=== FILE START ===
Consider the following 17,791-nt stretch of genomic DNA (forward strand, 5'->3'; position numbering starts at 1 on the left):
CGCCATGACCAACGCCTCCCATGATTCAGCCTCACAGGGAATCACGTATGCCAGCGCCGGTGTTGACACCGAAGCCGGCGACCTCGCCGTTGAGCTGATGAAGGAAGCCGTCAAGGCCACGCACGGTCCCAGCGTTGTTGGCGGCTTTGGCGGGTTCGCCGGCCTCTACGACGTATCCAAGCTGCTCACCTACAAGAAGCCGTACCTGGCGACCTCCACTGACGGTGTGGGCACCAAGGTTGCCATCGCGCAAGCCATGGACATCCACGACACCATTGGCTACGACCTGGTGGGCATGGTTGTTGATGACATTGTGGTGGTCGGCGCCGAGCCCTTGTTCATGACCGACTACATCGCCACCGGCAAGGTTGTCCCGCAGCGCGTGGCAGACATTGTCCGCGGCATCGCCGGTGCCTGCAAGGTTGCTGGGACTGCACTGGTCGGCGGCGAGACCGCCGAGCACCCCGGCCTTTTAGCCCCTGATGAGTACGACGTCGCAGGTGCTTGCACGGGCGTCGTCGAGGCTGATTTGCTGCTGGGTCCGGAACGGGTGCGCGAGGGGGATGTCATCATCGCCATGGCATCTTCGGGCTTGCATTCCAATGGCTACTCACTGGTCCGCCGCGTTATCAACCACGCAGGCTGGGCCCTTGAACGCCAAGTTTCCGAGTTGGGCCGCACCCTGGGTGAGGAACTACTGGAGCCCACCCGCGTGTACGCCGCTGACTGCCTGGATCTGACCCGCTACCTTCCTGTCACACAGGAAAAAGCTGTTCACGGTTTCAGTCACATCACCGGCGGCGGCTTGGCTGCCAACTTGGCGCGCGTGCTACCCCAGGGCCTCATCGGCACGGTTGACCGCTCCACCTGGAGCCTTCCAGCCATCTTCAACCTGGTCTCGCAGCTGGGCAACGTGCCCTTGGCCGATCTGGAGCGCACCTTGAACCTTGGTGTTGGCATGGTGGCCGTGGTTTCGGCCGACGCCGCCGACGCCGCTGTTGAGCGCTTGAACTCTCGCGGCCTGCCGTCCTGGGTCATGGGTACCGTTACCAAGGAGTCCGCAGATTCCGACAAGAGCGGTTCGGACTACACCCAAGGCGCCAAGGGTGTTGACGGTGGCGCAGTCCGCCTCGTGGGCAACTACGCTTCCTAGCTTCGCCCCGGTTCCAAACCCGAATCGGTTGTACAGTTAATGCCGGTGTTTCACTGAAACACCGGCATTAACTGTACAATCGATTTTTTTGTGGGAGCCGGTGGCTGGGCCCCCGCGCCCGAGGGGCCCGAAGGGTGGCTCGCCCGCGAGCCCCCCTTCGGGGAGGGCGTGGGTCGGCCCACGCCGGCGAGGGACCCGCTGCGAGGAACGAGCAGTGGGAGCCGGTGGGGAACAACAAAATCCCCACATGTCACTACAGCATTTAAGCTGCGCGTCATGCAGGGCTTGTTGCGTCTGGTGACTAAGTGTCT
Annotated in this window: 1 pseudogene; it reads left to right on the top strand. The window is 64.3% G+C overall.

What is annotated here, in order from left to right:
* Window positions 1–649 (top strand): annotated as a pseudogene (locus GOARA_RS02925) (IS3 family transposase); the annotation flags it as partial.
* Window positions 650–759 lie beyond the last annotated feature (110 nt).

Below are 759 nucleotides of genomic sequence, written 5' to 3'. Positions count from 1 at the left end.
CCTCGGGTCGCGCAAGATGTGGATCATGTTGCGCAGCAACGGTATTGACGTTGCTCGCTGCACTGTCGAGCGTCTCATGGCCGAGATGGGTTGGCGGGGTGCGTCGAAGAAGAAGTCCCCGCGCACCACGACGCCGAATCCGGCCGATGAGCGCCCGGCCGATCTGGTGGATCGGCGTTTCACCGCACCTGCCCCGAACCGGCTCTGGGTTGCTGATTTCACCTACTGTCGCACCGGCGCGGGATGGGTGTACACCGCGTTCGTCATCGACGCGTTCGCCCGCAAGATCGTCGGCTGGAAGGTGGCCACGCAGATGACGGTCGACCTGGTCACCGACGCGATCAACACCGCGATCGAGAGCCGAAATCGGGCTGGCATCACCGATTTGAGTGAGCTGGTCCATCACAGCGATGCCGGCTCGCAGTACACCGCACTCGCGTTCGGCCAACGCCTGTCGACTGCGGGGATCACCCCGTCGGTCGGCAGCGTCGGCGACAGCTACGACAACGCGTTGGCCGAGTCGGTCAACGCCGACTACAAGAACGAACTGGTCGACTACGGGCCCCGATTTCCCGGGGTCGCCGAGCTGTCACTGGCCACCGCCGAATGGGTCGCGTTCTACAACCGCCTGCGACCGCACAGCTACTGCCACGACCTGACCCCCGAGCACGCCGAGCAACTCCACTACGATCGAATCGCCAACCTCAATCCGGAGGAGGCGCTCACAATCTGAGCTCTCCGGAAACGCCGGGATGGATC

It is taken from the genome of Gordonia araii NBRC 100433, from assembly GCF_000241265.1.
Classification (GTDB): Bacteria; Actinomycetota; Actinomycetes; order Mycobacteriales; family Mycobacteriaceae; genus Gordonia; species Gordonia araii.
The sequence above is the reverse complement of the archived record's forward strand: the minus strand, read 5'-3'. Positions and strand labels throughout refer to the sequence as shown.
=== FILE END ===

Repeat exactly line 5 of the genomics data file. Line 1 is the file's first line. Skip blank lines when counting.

* Window positions 1–649 (top strand): annotated as a pseudogene (locus GOARA_RS02925) (IS3 family transposase); the annotation flags it as partial.